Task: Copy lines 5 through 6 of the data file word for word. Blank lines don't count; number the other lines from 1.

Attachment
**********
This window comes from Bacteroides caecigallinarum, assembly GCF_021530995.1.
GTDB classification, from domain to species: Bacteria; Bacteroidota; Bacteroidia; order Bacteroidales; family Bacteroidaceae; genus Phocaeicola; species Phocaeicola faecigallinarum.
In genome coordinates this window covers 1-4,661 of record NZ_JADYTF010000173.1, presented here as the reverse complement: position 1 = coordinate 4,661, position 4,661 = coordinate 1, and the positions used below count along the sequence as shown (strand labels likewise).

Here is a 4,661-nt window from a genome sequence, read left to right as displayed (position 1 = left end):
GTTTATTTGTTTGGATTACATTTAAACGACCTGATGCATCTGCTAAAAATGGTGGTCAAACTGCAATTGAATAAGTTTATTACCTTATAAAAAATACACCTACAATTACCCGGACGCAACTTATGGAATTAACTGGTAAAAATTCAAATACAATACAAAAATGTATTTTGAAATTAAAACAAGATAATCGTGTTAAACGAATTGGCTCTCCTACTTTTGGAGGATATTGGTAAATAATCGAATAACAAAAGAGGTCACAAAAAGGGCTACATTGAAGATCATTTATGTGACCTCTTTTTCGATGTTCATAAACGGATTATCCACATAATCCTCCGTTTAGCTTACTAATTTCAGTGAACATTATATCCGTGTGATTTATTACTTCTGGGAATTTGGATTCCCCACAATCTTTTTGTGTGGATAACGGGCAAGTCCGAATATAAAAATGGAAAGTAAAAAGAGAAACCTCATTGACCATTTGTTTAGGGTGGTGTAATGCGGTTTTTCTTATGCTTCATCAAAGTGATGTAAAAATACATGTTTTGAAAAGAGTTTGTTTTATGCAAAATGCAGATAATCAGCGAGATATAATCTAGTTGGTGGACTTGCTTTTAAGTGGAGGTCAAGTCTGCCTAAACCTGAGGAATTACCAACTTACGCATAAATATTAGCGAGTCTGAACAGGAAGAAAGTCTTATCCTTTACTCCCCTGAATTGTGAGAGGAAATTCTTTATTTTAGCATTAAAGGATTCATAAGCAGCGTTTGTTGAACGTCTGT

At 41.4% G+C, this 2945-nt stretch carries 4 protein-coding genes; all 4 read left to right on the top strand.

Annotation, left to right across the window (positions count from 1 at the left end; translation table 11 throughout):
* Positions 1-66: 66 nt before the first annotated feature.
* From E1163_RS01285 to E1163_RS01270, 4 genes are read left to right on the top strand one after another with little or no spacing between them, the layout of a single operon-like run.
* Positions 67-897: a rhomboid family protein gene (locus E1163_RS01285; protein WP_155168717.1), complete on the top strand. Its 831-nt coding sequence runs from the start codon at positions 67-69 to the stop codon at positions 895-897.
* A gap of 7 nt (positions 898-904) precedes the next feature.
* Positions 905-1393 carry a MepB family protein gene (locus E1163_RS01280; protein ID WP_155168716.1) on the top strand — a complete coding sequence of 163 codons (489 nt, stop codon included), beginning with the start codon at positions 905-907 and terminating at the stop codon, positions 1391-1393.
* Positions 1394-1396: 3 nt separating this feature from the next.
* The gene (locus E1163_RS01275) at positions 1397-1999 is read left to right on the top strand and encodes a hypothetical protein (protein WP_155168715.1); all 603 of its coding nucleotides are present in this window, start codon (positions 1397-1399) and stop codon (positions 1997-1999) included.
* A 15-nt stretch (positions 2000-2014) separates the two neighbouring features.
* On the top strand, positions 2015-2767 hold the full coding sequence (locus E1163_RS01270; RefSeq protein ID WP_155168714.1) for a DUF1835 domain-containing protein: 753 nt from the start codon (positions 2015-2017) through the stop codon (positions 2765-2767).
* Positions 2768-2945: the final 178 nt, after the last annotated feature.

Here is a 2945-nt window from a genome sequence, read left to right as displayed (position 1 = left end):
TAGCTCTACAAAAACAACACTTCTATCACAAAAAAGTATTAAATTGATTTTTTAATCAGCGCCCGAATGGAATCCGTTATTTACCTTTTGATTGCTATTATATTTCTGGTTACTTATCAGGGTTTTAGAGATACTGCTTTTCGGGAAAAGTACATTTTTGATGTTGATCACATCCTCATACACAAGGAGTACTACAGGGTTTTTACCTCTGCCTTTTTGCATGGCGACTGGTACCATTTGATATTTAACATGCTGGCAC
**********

GTTTATTTGTTTGGATTACATTTAAACGACCTGATGCATCTGCTAAAAATGGTGGTCAAACTGCAATTGAATAAGTTTATTACCTTATAAAAAATACACCTACAATTACCCGGACGCAACTTATGGAATTAACTGGTAAAAATTCAAATACAATACAAAAATGTATTTTGAAATTAAAACAAGATAATCGTGTTAAACGAATTGGCTCTCCTACTTTTGGAGGATATTGGTAAATAATCGAATAACAAAAGAGGTCACAAAAAGGGCTACATTGAAGATCATTTATGTGACCTCTTTTTCGATGTTCATAAACGGATTATCCACATAATCCTCCGTTTAGCTTACTAATTTCAGTGAACATTATATCCGTGTGATTTATTACTTCTGGGAATTTGGATTCCCCACAATCTTTTTGTGTGGATAACGGGCAAGTCCGAATATAAAAATGGAAAGTAAAAAGAGAAACCTCATTGACCATTTGTTTAGGGTGGTGTAATGCGGTTTTTCTTATGCTTCATCAAAGTGATGTAAAAATACATGTTTTGAAAAGAGTTTGTTTTATGCAAAATGCAGATAATCAGCGAGATATAATCTAGTTGGTGGACTTGCTTTTAAGTGGAGGTCAAGTCTGCCTAAACCTGAGGAATTACCAACTTACGCATAAATATTAGCGAGTCTGAACAGGAAGAAAGTCTTATCCTTTACTCCCCTGAATTGTGAGAGGAAATTCTTTATTTTAGCATTAAAGGATTCATAAGCAGCGTTTGTTGAACGTCTGT

At 41.4% G+C, this 2945-nt stretch carries 4 protein-coding genes; all 4 read left to right on the top strand.